Boxed Penguin Prototype showcases customization of Debian to build infrastructure server
In order to actually get something done in an electronic office, we
need a certain amount of infrastructure. In a large environment, the
incremental costs are somewhat visible, but you won't see how much
work it took to get there. In practice, starting from ground zero
means identifying a large collection of interesting subsystems, then
customizing each one, figuring out how to manage and maintain it,
deploying it, documenting local procedures and policies, and then
moving on to the next one. This turns out to be a huge amount of
one-time effort - which doesn't get streamlined or tuned, beyond
becoming part of a particular sysadmin's knowledge base.
Boxed Penguin (http://www.boxedpenguin.com/) hopes to come up with a
general open-source solution to this problem: we hope to construct a set of tools
that allow sites to easily and quickly deploy infrastructure.
We'd like to draw your attention to our initial prototype, based on
Debian GNU/Linux, available at our website. The prototype
demonstrates how a site could combine various components of Debian
together to set up an infrastructure. Kerberos acts as a central
authentication service. SASL and PAM are used to provide security to
applications like LDAP and IMAP. AFS is used as a secure,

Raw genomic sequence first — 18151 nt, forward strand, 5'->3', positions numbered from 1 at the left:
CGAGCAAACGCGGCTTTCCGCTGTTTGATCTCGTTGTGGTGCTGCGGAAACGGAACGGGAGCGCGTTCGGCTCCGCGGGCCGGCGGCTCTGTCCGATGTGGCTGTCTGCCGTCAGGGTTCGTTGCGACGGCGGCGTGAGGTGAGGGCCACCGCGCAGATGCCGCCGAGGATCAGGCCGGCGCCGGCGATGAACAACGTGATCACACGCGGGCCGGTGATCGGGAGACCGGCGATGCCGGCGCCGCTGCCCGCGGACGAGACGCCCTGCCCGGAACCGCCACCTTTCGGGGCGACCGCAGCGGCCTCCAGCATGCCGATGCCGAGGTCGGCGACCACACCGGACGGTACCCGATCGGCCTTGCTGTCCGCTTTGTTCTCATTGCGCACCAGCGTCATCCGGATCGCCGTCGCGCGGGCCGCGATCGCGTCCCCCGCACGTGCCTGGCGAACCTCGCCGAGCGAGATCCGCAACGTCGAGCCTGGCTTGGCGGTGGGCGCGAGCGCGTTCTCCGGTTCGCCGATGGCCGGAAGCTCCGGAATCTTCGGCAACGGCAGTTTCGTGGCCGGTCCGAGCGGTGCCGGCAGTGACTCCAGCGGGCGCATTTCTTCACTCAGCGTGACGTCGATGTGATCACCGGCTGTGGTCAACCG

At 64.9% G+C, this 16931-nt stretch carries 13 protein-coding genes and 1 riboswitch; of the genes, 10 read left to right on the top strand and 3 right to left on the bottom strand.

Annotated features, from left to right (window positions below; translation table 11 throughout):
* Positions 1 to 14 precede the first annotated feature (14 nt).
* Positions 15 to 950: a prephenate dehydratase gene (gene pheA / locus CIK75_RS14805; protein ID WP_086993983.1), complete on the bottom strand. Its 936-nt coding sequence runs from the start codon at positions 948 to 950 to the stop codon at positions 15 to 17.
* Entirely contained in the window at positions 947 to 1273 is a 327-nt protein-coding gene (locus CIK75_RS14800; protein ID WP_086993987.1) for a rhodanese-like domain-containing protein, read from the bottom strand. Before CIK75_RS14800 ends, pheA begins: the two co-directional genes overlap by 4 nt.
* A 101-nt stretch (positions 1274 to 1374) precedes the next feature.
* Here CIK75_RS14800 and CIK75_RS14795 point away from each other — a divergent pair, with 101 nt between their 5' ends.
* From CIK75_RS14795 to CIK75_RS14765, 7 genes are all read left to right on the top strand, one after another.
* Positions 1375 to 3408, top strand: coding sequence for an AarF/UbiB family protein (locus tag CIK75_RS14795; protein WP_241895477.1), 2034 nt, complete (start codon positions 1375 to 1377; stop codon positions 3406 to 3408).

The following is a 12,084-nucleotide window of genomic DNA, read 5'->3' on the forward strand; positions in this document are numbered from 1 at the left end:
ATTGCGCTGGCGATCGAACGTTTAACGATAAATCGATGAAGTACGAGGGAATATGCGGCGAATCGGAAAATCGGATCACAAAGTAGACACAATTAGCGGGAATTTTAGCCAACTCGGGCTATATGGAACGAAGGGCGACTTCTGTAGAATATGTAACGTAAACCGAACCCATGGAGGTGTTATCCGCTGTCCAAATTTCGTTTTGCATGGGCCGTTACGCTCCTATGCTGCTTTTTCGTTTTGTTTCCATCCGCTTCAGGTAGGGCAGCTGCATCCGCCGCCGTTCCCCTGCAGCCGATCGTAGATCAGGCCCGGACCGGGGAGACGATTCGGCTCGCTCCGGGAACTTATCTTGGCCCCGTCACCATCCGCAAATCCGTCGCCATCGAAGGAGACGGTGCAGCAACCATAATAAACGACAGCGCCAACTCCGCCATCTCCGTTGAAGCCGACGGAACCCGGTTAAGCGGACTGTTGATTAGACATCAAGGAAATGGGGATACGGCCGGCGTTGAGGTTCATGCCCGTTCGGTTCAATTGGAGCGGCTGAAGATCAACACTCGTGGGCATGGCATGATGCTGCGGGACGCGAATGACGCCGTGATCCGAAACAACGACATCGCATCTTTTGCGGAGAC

distributed file system for the site's data. LDAP is used to provide
a means for distributing account information.
Most of the work in the prototype focused on integrating various
components. For example scripts are provided to create all the parts
of a user account: Kerberos authentication information, an LDAP
password entry, AFS volumes for home directories and an IMAP mailbox.
Other scripts provide manipulation of group data.
The other hard problem we attempted to solve was the integration of
the package installation. Because we were creating a unified
infrastructure, we knew more about the desired state of the system
than the author of any package. For example, we knew that LDAP would
be using Kerberos SASL for authentication and thus didn't need an
admin password. We wanted to turn this extra knowledge into a
simplified installation experience for our users. In most cases we
took advantage of Debconf and gave packages the hints we needed.
We hope that by bringing our prototype to the attention of the Debian
community, we can focus developer interest on problems that pop up
when you try and deploy Debian throughout a site or environment
instead of on a single machine. For example, while effective, our
technique of stuffing debconf configuration in the boxedp-assumptions
package could probably be replaced with a better-architected system
for providing additional information to packages about containing
frameworks. Also, we're interested in Debian's input on the problems
we are trying to solve and on how Debian can best be used to solve